Experimental and natural infections of severe acute respiratory syndrome-related coronavirus 2 in pets and wild and farm animals

Gondo Mastutik, Ali Rohman, Reny I’tishom, Ignacio Ruiz-Arrondo, Ignacio de Blas

Research output: Contribution to journalReview articlepeer-review

3 Citations (Scopus)

Abstract

The severe acute respiratory syndrome-related coronavirus 2 (SARS-CoV-2) has spread globally and has led to extremely high mortality rates. In addition to infecting humans, this virus also has infected animals. Experimental studies and natural infections showed that dogs have a low susceptibility to SARS-CoV-2 infection, whereas domesticated cats and other animals in the family Felidae, such as lions, tigers, snow leopards, and cougars, have a high susceptibility to viral infections. In addition, wild white-tailed deer, gorillas, and otters have been found to be infected by SARS-CoV-2. Furry farm animals, such as minks, have a high susceptibility to SARS-CoV-2 infection. The virus appears to spread among minks and generate several new mutations, resulting in increased viral virulence. Furthermore, livestock animals, such as cattle, sheep, and pigs, were found to have low susceptibility to the virus, whereas chicken, ducks, turkeys, quail, and geese did not show susceptibility to SARS-CoV-2 infection. This knowledge can provide insights for the development of SARSCoV-2 mitigation strategies in animals and humans. Therefore, this review focuses on experimental (both replication and transmission) in vitro, ex vivo, and in vivo studies of SARS-CoV-2 infections in pets and in wild and farm animals, and to provide details on the mechanism associated with natural infection.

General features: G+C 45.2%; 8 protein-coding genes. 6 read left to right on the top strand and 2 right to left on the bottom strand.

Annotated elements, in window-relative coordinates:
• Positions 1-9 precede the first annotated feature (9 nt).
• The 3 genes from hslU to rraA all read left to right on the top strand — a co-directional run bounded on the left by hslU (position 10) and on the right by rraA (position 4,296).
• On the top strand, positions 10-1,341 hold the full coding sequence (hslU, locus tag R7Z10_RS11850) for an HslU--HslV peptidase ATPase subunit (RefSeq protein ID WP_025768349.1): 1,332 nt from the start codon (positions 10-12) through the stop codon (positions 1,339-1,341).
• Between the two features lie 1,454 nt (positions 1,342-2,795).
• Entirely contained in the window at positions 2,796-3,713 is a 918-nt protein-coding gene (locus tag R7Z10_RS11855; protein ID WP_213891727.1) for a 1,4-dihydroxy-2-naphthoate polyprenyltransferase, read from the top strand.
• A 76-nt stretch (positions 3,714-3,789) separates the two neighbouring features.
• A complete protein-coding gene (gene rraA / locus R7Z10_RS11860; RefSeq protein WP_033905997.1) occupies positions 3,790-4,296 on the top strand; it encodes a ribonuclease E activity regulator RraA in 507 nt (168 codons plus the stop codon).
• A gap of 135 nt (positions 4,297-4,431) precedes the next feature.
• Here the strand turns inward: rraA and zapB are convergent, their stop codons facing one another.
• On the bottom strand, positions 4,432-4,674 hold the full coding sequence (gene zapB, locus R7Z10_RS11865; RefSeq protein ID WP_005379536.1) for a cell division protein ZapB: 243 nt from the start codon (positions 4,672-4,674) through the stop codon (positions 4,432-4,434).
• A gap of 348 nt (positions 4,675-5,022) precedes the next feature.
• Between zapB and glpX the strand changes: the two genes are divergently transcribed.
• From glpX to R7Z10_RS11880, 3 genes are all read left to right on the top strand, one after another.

Original languageEnglish
Pages (from-to)565-589
Number of pages25
JournalVeterinary World
Volume15
Issue number3
DOIs
Publication statusPublished - Mar 2022

Keywords

  • animal disease
  • coronavirus disease 2019
  • infectious disease
  • pandemic
  • severe acute respiratory syndrome-related coronavirus 2

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